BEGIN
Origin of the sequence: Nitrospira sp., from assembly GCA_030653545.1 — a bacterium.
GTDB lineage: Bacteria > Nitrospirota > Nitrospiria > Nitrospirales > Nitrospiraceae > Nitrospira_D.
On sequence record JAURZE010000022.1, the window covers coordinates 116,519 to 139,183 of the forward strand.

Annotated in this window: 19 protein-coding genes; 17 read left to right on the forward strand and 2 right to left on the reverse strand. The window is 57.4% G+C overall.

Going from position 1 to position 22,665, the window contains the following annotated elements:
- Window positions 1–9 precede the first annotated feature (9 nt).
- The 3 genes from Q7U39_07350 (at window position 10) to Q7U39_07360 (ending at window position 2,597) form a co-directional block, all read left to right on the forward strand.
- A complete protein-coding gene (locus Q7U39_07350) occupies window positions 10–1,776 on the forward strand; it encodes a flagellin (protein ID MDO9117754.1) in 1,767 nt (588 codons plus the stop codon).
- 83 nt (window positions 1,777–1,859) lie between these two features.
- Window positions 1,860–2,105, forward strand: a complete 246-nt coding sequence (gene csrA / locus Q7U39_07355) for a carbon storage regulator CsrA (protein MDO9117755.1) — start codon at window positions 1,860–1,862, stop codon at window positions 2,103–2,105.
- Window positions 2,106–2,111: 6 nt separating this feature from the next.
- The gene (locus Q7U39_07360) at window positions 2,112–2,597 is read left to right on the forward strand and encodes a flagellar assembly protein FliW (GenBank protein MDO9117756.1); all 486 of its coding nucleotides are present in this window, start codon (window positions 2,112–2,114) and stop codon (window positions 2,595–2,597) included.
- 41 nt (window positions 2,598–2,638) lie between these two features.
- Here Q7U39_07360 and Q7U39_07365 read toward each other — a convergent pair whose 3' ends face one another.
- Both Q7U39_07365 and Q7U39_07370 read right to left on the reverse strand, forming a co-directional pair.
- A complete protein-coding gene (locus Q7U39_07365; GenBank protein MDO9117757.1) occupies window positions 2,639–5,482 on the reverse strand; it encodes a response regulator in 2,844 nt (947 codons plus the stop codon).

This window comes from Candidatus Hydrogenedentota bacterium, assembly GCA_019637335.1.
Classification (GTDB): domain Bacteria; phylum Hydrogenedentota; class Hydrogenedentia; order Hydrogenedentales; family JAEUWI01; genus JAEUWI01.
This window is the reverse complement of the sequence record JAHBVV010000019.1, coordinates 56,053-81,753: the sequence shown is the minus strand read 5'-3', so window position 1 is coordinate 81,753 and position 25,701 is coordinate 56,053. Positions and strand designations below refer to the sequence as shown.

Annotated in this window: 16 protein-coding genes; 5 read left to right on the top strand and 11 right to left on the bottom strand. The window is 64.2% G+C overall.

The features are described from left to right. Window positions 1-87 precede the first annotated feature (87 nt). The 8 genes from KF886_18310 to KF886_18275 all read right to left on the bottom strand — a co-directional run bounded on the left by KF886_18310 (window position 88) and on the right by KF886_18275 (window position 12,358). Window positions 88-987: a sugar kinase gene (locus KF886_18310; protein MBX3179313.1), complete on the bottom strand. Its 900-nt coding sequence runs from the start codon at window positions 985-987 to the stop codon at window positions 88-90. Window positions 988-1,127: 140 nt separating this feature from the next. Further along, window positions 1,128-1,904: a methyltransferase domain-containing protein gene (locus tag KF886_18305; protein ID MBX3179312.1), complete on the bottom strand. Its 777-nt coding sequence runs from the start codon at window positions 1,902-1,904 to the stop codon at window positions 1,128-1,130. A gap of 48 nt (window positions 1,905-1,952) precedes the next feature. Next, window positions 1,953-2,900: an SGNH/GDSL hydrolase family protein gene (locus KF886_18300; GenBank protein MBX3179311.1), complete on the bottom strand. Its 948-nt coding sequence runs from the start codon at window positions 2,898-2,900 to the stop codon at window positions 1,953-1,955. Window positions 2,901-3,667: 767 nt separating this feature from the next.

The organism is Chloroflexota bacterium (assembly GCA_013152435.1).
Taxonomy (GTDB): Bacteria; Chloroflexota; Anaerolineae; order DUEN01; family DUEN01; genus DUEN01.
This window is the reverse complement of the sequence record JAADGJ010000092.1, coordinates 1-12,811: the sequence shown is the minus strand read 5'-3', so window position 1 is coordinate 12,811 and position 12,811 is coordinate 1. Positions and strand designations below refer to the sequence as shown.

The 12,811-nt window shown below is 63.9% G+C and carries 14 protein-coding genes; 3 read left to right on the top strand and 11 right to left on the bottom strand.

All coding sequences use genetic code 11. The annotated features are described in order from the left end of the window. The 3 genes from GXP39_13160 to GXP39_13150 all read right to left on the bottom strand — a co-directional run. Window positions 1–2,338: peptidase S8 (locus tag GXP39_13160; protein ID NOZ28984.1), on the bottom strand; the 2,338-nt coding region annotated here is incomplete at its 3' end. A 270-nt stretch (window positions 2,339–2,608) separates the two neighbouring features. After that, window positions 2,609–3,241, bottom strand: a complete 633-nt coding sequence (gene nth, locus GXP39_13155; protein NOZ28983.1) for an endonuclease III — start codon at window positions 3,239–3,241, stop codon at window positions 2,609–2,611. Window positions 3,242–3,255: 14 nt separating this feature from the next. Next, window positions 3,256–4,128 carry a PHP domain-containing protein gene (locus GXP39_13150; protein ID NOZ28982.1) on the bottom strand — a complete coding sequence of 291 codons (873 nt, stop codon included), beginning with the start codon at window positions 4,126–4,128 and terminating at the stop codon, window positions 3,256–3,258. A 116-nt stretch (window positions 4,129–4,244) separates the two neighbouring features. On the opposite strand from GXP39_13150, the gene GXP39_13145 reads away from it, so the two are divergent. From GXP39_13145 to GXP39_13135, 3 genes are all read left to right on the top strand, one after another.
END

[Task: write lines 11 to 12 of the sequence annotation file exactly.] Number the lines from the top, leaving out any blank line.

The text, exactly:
- Window positions 2,106–2,111: 6 nt separating this feature from the next.
- The gene (locus Q7U39_07360) at window positions 2,112–2,597 is read left to right on the forward strand and encodes a flagellar assembly protein FliW (GenBank protein MDO9117756.1); all 486 of its coding nucleotides are present in this window, start codon (window positions 2,112–2,114) and stop codon (window positions 2,595–2,597) included.